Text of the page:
I lived in that same house off Academy for twenty years. Then my family downsized from our house to a duplex just north of Old Colorado City. We moved here in 2010, and though it was a terrible move, we were here. For my parents, returning to the Westside was like coming home. For me, it was a dream come true. Every week one of us remarks that we still can’t believe we get to live here, even after nearly four years.

As a lifelong reader, I love the Old Colorado City Library. We can drive there in just a few minutes, or walk in half an hour. I probably visit three times a week, and it’s the prettiest, friendliest library in town. We’re also just minutes away from Fire Station #5, housing the wonderful firefighters who not only came to our rescue when my bedroom flooded during the September 12 storm, but also arrived within moments when my dad suffered a heart attack right before Christmas last year.

When we were children, my brother and I loved to come to the Westside. The Creamery was (and still is) our favorite ice cream shop. We liked to visit souvenir stores, dipping our hands into wooden bins brimming with polished rocks. My parents pointed out houses belonging to friends and relatives. My mom told stories about running downhill from school and spending nights with her grandparents, one set on Chestnut and one set on Uintah.

I have always loved it here. I pinch myself every day, hardly believing that I get to live here, that every time the car heads west, I’m going home.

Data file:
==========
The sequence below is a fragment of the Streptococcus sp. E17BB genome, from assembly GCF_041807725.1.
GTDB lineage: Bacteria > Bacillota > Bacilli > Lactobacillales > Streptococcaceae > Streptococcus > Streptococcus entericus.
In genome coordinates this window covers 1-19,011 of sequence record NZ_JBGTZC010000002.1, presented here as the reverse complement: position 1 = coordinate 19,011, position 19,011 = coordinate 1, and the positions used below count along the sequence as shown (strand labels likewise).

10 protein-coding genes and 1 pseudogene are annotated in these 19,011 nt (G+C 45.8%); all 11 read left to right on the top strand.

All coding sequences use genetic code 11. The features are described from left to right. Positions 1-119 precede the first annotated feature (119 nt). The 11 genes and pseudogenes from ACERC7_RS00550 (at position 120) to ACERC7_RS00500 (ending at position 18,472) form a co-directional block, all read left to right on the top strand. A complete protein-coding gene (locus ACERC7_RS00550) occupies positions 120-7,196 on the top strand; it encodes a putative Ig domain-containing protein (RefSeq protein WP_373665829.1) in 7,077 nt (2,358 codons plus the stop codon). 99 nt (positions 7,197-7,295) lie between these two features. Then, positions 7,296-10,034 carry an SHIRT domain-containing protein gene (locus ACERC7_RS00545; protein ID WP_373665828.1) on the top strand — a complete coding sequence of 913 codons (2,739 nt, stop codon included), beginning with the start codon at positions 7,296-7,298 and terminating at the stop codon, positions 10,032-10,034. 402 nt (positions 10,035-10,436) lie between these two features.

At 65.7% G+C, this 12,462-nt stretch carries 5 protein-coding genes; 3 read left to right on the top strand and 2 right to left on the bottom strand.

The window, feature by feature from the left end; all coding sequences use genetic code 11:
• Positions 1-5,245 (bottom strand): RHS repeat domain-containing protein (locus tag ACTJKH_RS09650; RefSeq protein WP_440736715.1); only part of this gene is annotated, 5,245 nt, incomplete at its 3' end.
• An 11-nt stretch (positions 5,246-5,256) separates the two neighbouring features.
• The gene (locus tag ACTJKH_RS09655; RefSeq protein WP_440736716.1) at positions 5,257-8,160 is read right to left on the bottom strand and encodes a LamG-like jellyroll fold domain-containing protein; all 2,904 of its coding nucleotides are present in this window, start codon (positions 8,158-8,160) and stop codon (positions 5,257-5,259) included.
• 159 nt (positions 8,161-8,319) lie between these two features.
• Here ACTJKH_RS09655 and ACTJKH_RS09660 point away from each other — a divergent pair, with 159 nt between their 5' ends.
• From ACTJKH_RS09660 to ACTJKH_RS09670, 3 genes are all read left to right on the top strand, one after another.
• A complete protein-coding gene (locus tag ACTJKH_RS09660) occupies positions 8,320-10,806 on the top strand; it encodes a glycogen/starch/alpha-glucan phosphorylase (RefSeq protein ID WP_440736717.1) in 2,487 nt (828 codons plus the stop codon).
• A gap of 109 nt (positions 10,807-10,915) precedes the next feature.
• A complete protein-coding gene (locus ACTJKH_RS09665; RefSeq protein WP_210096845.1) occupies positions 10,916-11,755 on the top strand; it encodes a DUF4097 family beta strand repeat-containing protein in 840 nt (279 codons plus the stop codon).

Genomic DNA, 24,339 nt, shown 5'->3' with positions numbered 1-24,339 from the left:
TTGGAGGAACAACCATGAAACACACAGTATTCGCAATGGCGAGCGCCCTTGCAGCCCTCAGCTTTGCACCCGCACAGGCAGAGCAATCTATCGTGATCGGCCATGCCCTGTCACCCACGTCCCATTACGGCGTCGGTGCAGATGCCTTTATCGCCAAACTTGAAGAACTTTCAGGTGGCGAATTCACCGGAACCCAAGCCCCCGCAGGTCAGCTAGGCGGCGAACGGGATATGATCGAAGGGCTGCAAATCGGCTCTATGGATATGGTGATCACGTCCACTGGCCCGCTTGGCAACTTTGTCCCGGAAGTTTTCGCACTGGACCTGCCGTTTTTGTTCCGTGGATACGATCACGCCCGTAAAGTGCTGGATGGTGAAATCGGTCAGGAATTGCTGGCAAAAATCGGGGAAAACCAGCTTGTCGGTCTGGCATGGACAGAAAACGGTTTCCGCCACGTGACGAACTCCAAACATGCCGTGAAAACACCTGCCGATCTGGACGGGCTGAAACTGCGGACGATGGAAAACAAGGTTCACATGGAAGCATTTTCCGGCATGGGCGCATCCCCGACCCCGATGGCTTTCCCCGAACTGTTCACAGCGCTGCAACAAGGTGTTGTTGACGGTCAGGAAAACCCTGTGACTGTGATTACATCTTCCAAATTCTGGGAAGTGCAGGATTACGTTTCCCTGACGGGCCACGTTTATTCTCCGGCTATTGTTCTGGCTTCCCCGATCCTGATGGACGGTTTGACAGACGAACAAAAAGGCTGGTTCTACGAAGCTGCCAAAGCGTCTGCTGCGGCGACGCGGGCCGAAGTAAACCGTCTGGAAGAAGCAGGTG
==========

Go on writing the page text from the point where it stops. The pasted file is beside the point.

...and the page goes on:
The Circle in the Square, by Victor Shepard - Runner-Up

It’s funny how memories work. The passing of fifty five or so years doesn't diminish the desire to somehow recapture the beauty and love that were experienced so long ago. I know the ice cream was much sweeter and creamier then. The flowers my grandma raised were much more fragrant than flowers are today. And most definitely people were so much kinder then. People didn't have the apprehension and distance that is so prevalent today. At least that’s the way I choose to remember it.

Every child looks forward to summer and my summers always included visiting my grandmother in the “burg” of Colorado City. This was the main highlight of every summer and a time that I remember fondly. Grandma’s house was only a block away from the library where I read the adventures of the places I was going to visit one day when I was “old.” In close proximity were the drug stores with real fountains like Cooper-Lidke and the Rexall, a good place to get a chocolate or cherry Coke. Then I’d buy a fifteen cent wooden plane at the Duckwalls, which would last about ten minutes. In the center of this playground neighborhood was a park to play in with a central square and the treasure of the town, the first capitol of Colorado. This park was a hub where the entire neighborhood was welcomed and encouraged to come to.